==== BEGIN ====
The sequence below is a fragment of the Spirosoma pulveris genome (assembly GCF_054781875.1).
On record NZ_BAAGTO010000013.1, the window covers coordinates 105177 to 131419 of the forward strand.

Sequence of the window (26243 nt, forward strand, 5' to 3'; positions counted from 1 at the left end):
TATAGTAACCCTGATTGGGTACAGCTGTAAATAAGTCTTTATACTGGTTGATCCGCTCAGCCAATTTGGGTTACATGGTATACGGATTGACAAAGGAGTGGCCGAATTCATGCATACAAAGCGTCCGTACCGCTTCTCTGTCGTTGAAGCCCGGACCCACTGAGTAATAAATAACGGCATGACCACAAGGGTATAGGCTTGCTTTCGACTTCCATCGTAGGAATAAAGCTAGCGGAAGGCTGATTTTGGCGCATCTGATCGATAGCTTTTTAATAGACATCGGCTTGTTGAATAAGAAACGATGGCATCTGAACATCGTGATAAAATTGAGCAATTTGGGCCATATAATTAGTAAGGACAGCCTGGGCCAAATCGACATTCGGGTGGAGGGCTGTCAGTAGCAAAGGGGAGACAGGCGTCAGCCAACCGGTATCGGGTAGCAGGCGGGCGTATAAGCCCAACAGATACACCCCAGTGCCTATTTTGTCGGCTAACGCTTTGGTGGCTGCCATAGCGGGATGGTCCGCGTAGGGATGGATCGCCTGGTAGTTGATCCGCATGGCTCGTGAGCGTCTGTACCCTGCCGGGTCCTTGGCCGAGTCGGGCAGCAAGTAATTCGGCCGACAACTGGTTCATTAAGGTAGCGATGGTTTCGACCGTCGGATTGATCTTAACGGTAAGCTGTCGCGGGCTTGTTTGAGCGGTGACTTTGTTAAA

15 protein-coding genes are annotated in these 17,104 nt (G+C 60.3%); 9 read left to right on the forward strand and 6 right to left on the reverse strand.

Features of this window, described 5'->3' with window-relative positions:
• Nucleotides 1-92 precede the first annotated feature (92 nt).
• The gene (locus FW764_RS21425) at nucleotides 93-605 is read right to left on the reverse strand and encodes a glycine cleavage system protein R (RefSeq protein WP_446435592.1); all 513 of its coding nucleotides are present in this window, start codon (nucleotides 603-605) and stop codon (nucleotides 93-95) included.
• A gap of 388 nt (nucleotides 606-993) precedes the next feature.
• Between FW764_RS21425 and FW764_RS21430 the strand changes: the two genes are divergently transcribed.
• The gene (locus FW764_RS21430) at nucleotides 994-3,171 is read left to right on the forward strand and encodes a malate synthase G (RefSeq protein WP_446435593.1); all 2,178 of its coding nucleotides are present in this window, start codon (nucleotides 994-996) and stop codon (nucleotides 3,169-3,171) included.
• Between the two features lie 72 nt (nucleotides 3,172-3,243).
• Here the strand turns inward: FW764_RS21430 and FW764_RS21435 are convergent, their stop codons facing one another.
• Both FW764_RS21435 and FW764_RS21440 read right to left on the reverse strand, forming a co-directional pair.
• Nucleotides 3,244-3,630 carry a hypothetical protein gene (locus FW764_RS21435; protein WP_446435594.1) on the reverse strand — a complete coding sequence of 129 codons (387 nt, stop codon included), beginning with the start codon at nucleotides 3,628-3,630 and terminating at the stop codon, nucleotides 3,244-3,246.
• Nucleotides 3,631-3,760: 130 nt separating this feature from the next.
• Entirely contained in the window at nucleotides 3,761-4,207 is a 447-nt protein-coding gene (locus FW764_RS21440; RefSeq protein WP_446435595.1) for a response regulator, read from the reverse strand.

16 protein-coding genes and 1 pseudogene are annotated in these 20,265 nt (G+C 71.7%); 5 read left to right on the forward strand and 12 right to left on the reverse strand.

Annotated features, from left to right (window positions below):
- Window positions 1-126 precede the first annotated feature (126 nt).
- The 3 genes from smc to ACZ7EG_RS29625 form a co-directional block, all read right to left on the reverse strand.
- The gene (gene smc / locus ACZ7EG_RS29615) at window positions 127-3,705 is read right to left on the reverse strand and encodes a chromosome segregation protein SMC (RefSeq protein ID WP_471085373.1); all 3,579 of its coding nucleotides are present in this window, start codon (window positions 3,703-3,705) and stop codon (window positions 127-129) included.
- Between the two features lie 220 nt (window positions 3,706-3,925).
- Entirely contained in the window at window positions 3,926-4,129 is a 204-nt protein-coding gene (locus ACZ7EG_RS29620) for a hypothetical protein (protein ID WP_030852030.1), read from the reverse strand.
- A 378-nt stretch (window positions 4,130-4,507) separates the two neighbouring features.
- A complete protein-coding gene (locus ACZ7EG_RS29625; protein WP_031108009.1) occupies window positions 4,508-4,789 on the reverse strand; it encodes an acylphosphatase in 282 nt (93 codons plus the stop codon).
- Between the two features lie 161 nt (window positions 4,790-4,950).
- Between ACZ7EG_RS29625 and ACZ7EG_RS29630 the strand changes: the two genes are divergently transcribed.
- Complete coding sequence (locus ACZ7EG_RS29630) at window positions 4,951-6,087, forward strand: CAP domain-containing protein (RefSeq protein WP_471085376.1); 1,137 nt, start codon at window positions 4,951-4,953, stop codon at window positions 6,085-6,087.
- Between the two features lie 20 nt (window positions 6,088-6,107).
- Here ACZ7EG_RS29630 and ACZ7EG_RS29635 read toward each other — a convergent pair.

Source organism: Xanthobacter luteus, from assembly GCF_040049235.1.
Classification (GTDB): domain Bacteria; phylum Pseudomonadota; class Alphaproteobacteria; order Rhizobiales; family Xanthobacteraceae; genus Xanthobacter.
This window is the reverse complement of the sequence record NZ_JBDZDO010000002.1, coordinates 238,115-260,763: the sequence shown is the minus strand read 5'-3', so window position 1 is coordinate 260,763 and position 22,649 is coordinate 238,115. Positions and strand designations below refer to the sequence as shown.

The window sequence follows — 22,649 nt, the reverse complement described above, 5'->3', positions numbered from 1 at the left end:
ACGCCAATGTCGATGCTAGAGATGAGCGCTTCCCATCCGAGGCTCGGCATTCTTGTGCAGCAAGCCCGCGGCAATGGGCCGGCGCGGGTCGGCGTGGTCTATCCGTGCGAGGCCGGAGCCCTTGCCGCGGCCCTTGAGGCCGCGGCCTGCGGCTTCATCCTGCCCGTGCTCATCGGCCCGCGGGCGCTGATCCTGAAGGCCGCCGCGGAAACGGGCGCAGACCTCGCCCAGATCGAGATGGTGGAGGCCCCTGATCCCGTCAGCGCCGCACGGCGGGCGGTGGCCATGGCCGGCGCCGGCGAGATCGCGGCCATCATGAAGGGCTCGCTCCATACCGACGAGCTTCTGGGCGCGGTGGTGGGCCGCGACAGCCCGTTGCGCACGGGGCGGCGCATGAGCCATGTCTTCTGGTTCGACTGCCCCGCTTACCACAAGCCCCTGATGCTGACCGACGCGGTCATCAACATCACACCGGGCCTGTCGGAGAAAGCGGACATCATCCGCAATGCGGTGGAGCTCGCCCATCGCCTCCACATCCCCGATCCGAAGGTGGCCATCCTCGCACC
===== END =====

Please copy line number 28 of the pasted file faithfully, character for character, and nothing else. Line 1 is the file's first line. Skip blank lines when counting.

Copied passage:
- Between ACZ7EG_RS29625 and ACZ7EG_RS29630 the strand changes: the two genes are divergently transcribed.